Kudos to Celebrating and Recording

For BeerNexus.com


Craft beer, as we know it today, is really little more than four decades old; still a
veritable youngster, although many of those who love and partake weren’t even born
when it started.  A couple of months ago we had Flagship February, which was a
shout out to many of the beers that got us here and are still around. They were the
pioneers that grew in popularity as more and more beer drinkers stepped away from
the traditional American lagers and slightly more tasteful imports and enjoyed a beer
that was more robust and had more taste. It is a shame that many of the pioneers are
struggling, but that is due to the evolution of our craft beer industry. It’s not just the
sheer number of breweries but the increased number of styles that we can regularly
see when we head into our local craft beer bar and see what’s new on tap. But it’s
good to know we haven’t forgotten those who got us to where we are today. It’s
always important to understand your history and the events and people that
shaped it.

And last month another important event in recognizing and preserving our history
took place. On March 9th Theresa McCulla and her colleague Steve arrived in
Arkansas. They were there to meet with Jack McAuliffe; yes that Jack McAuliffe! And
if you’re scratching your head not remembering who Jack McAuliffe is well I’ll give you
a quick refresher. In 1976 Jack created the first post prohibition US microbrewery,
New Albion Brewing Company in Sonoma, CA. Although he wasn’t able to keep it
going his great tasting beer and his work influenced others and helped create a
blueprint for microbreweries that followed. He is therefore considered the father of
American craft beer.

So who are Theresa and Steve and why did they travel from Washington DC to
Arkansas to meet with Jack? Well they work for the Smithsonian Institute! And to be
more specific Theresa is the historian for American Brewing History Initiative at the
Museum of American History. And they were there not only to meet with Jack but to
take an oral history.

So how did this day go? Well first they sat down with and took an oral history with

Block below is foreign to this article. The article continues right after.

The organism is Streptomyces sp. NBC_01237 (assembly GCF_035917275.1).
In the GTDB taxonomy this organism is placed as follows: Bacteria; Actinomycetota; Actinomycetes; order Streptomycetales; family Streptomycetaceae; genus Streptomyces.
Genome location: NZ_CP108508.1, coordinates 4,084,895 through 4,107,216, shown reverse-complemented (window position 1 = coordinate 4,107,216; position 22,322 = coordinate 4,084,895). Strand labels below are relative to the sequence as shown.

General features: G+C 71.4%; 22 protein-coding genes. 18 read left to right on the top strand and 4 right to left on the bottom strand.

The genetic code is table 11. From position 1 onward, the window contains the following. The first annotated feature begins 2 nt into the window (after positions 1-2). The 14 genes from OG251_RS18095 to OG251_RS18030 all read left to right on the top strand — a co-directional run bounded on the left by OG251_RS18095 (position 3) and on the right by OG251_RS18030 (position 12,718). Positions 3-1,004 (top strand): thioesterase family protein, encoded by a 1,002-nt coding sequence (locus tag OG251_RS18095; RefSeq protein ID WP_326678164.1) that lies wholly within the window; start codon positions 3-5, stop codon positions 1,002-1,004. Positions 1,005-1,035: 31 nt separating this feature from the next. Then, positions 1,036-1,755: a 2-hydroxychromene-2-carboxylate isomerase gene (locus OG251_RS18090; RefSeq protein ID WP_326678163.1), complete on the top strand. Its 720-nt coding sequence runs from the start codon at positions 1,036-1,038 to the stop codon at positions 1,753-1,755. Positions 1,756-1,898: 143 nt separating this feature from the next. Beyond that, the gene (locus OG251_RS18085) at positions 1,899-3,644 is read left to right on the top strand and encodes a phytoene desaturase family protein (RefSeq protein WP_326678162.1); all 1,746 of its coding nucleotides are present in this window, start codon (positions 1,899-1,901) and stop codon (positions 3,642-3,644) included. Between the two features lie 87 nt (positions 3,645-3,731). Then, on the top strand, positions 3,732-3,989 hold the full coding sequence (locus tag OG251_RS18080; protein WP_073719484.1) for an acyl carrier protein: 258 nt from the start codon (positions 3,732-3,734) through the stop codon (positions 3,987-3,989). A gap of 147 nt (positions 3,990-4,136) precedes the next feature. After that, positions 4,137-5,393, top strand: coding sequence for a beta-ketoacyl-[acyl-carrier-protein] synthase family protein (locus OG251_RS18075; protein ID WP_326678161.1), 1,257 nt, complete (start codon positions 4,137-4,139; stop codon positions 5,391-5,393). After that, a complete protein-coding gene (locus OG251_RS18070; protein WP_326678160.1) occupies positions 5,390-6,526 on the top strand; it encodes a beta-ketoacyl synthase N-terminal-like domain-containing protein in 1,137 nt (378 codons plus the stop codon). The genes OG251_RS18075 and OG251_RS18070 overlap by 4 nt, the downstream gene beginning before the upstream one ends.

Renee DeLuca, who is Jack’s daughter and current owner of New Albion Brewing.

Since your first thought must be that she’s related to me and therefore I got an inside
scoop and I’m also promoting a close family business that would be no, no and no. I
have no clue if there’s any relation as I haven’t really worked on, nor have much info
on my paternal tree, but let’s also understand that DeLuca is not an uncommon
name. We ain’t Smith or Jones, but there’s a lot of DeLucas around. As to how I
found out about this, Renee has a blog called The Brewer’s Daughter, which you can
sign up for at brewersdaughter.com. Every so often I’ll get an email that she’s posted
something and go in to check it out, so yes she recently wrote about this day. And
why wouldn’t she, it’s about her father and his legacy in craft beer and New Albion.

Back to the story, Renee talked about finding her father, since no she didn’t live with
him growing up, nor know who her birthfather was. Then 2012-13 when Jim Koch of
Boston Beer, who had bought the rights to New Albion, decided to revive it so brewed
and distributed it. Then Jim gave the rights back to Jack, who passed them to Renee,
who now has Platform Beer Co. brewing New Albion. As an aside I was completely
bummed when I was in Cleveland a couple of years ago for a day, hoping to find and
try some New Albion and couldn’t find it; hopefully someday I’ll get to try it.

Next it was over to Jack’s house, where he proudly showed them his collection of
memorabilia, books and photos. Then they sat down and took a formal oral history;
the story of the origins of craft beer and New Albion, as told by Jack. With the task
well in hand it was time to celebrate, so down to Jack’s favorite brewpub, the